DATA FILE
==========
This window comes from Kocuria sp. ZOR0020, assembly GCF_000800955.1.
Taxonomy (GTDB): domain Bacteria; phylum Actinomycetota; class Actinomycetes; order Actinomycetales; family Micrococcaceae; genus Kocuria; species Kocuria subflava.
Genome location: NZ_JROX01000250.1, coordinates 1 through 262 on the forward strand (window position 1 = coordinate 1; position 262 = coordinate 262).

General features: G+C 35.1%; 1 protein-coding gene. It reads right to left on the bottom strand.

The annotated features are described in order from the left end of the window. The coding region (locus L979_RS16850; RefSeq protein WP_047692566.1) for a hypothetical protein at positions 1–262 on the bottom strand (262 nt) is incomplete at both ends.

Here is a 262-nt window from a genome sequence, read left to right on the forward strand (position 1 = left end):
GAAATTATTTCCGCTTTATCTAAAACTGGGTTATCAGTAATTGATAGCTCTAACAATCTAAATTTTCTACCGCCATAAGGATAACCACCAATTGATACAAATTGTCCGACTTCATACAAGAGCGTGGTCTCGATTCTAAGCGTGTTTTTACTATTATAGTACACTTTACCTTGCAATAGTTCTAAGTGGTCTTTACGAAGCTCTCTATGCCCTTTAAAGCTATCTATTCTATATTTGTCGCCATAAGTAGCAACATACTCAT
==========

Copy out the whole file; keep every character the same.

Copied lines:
This window comes from Kocuria sp. ZOR0020, assembly GCF_000800955.1.
Taxonomy (GTDB): domain Bacteria; phylum Actinomycetota; class Actinomycetes; order Actinomycetales; family Micrococcaceae; genus Kocuria; species Kocuria subflava.
Genome location: NZ_JROX01000250.1, coordinates 1 through 262 on the forward strand (window position 1 = coordinate 1; position 262 = coordinate 262).

General features: G+C 35.1%; 1 protein-coding gene. It reads right to left on the bottom strand.

The annotated features are described in order from the left end of the window. The coding region (locus L979_RS16850; RefSeq protein WP_047692566.1) for a hypothetical protein at positions 1–262 on the bottom strand (262 nt) is incomplete at both ends.

Here is a 262-nt window from a genome sequence, read left to right on the forward strand (position 1 = left end):
GAAATTATTTCCGCTTTATCTAAAACTGGGTTATCAGTAATTGATAGCTCTAACAATCTAAATTTTCTACCGCCATAAGGATAACCACCAATTGATACAAATTGTCCGACTTCATACAAGAGCGTGGTCTCGATTCTAAGCGTGTTTTTACTATTATAGTACACTTTACCTTGCAATAGTTCTAAGTGGTCTTTACGAAGCTCTCTATGCCCTTTAAAGCTATCTATTCTATATTTGTCGCCATAAGTAGCAACATACTCAT